Cats obviously can’t talk but they communicate plenty. The look of sheer sadness in a shelter cat’s eyes when I have to leave its condo after petting and playing with it for 15 minutes says “I don’t understand why you have to go. Please stay. ” Understand that this pet most likely has been through a lot- whether its owner passed away, or it was abandoned or lost, and it is suddenly in an unfamiliar environment. The staff at SPCA are the most wonderful people but they can’t spend all of their time with the dogs and cats because there are other important tasks to do for the well-being of these animals. The animals at the shelter may sometimes only get one chance of proper human affection and playtime per day. When I went to visit the hospital shelter cats, many of them get so excited about the opportunity of human contact that they start climbing the cages or crying loudly.

Praying for someone great to adopt him.

I remember vividly a few months ago, I went in a room to visit a cat that I had not seen around before. It was a white adult cat but it was so small and thin that I thought it was a kitten at first. I sat down and held out my hand. When it got up and came to, I saw its hind legs- the fur was shaven for stitches from surgery. I immediately started crying and I couldn’t stop for a long time.* The thought of the cat being hurt somewhere on the street because its owner wasn’t responsible enough to take care of it properly really, really upset me. I told the cat that it was not his fault at all and that he will get adopted soon by someone much better, and hoped that I was able to deliver that message with the tone of my voice and the warmth of my palm.

You know those photoshoots with supermodels wearing very plain stuff? This is the cat version.

The funny thing is that as much as the shelter cats need the volunteers, the reverse is also true. I learned through chatting that some volunteers come because they are mourning their own pets who recent passed away, or they were recently laid off and having a hard time. For me, it was quite therapeutic sometimes.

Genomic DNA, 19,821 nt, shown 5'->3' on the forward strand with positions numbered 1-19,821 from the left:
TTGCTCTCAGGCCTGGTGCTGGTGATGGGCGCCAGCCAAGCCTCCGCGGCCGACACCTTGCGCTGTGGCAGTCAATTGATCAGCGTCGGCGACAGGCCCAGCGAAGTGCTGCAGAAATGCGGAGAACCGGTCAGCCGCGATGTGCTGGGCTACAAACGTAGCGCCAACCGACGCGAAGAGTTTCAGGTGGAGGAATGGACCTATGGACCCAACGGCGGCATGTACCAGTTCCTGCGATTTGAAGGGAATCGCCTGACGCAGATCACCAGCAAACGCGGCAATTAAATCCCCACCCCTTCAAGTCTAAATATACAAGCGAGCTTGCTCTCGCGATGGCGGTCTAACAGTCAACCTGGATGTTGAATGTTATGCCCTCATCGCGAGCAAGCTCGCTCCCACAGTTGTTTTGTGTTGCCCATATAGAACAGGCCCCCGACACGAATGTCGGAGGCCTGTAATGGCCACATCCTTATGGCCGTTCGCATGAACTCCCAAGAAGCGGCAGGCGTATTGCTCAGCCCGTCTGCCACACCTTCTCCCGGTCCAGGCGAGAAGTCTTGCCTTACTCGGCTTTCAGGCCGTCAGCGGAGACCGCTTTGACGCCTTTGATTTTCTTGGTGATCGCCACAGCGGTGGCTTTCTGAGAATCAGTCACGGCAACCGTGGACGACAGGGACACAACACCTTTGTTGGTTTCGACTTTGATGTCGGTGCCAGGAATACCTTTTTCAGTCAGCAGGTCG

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Tiny Movements With Huge Results- The Dailey Method Exercise

 Official website: http://thedaileymethod.com

 My qualifications: Just got back from my tenth one-hour class! I’ve only been to the downtown and Mission/Castro location in San Francisco, but I’m going to assume it’s pretty much the same anywhere else since the flagship studio is the SF Marina one.

Locations: Studios in 7 states with the majority in California. Complete list of Dailey Method locations here. Bar Method, Pure Barre, Pop Physique, and Core Fusion classes are all supposed to be similar though.

What it is: For a detailed description of a typical Dailey Method class, there’s an article on FitSugar. And for how a real person views it, please read on. So this lady Jill Dailey with a degree in kinesiology started a pilates studio, then she started learning the exercise method of Lotte Berk who is a ballet dancer. Jill then established this routine of working out with various tools. Basically to me it’s pilates with some inspiration from ballet and yoga using props.

What you’ll actually be doing: In a carpeted room, working out with a ballet bar, yoga straps, different size exercise balls, mat, and free weights. Toning of arms, butt, thighs, and core. Some stretching and a little bit of cardio warm up. The dumbbells in there range from 2 to 5 pounds only. Very small movements with high repetitions and a lot of holding of difficult positions. Half of the time I am like “Oh this is a piece of cake” and the other half of time I am like “You’re telling me to just move my thigh up and down by an inch but I JUST CAN’T ANYMORE waaaaaaaaaaah!”

Music you are most likely going to hear during class: Very upbeat pop or house music. Or “workout mixes” of songs.

What the instructors are like and what they’re likely to say or do: Above average looking ladies who are very fit. The instructors are really friendly and like to motivate you from a superficial perspective: “This works out your triceps so your arms will look long and lean in a tank top!” or “Really work your obliques! They’re what create a narrow waist and swimsuit season is approaching!” Ain’t nothin’ wrong with that because that angle totally works on me. Class size is small, and correct alignment is really important in Dailey Method, so they come around to check on you very often to offer you any needed adjustments.

Who are likely going to be in your class: I have never ever seen a man in the studio. EVER. Although there is a men’s bathroom, so…. All the ladies in my class are prettier, fitter, more well-dressed than the average woman. They also look smarter but that’s just my personal judgment.

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Getting Tattoos…From A Vain Crybaby’s Perspective